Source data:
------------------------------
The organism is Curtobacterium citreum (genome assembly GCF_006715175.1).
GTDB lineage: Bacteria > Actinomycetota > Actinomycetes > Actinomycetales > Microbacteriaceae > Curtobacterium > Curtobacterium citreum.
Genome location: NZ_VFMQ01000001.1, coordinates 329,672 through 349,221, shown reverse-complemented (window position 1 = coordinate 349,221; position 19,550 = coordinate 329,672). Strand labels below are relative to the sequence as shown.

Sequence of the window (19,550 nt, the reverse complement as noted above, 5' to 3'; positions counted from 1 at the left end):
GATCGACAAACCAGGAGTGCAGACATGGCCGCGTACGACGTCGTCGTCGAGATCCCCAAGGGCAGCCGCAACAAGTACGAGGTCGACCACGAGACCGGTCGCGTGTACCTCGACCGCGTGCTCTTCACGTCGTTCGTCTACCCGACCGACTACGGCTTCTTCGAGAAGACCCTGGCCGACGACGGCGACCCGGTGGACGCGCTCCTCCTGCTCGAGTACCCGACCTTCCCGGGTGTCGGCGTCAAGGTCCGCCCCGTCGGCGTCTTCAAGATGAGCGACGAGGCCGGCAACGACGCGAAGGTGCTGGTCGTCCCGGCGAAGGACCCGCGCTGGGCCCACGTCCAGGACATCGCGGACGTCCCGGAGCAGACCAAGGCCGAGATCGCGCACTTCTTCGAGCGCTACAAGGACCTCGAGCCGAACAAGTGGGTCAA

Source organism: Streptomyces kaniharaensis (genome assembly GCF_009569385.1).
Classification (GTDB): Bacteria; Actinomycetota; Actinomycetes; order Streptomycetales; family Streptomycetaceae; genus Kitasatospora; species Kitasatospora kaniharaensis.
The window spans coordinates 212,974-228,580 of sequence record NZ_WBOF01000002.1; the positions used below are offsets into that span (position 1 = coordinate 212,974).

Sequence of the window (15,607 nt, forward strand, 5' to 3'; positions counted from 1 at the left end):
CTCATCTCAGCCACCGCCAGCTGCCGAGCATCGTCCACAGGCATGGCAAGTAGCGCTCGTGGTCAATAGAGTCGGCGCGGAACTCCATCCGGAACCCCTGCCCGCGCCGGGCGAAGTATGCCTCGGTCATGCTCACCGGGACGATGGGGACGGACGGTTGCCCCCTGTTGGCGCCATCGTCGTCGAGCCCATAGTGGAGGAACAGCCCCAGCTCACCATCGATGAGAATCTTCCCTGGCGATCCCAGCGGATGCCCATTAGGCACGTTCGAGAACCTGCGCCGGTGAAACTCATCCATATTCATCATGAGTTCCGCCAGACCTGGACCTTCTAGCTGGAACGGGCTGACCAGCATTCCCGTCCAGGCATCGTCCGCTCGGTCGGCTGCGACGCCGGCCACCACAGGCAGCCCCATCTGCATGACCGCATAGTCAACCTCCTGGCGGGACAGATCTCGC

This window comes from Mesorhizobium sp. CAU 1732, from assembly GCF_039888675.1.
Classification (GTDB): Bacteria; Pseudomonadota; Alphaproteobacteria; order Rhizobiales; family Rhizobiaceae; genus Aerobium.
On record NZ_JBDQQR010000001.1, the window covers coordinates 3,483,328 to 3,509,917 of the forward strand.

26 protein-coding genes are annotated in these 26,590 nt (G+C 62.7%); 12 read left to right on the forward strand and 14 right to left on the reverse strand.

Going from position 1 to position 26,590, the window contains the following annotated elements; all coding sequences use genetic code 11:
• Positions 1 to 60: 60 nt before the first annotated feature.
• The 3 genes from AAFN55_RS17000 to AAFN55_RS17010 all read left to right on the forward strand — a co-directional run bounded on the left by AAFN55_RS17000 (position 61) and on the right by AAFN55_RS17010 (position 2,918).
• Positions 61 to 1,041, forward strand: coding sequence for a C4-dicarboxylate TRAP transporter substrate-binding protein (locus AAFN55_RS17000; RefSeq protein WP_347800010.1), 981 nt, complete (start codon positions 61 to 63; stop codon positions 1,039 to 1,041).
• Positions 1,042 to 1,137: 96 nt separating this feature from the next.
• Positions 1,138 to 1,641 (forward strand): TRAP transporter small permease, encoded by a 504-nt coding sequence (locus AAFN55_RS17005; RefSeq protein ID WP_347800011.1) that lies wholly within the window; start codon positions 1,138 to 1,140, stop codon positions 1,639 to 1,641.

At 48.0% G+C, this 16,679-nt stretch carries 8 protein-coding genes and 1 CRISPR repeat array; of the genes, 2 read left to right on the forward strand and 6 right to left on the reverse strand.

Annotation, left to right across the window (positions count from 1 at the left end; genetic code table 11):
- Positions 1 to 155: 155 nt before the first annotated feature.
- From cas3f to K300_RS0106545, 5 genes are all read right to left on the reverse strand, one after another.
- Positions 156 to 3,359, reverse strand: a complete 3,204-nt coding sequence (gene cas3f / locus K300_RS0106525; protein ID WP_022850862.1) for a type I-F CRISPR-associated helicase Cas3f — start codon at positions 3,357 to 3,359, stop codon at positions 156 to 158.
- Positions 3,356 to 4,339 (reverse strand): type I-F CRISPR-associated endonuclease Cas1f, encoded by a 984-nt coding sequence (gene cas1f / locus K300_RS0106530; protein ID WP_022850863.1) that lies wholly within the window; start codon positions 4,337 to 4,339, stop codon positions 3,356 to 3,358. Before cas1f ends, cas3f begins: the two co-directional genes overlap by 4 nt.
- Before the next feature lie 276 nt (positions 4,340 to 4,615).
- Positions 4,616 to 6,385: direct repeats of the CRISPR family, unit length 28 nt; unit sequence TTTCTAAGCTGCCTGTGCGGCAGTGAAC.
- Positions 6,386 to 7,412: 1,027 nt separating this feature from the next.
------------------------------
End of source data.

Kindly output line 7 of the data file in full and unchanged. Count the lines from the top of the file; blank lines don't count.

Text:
Classification (GTDB): Bacteria; Actinomycetota; Actinomycetes; order Streptomycetales; family Streptomycetaceae; genus Kitasatospora; species Kitasatospora kaniharaensis.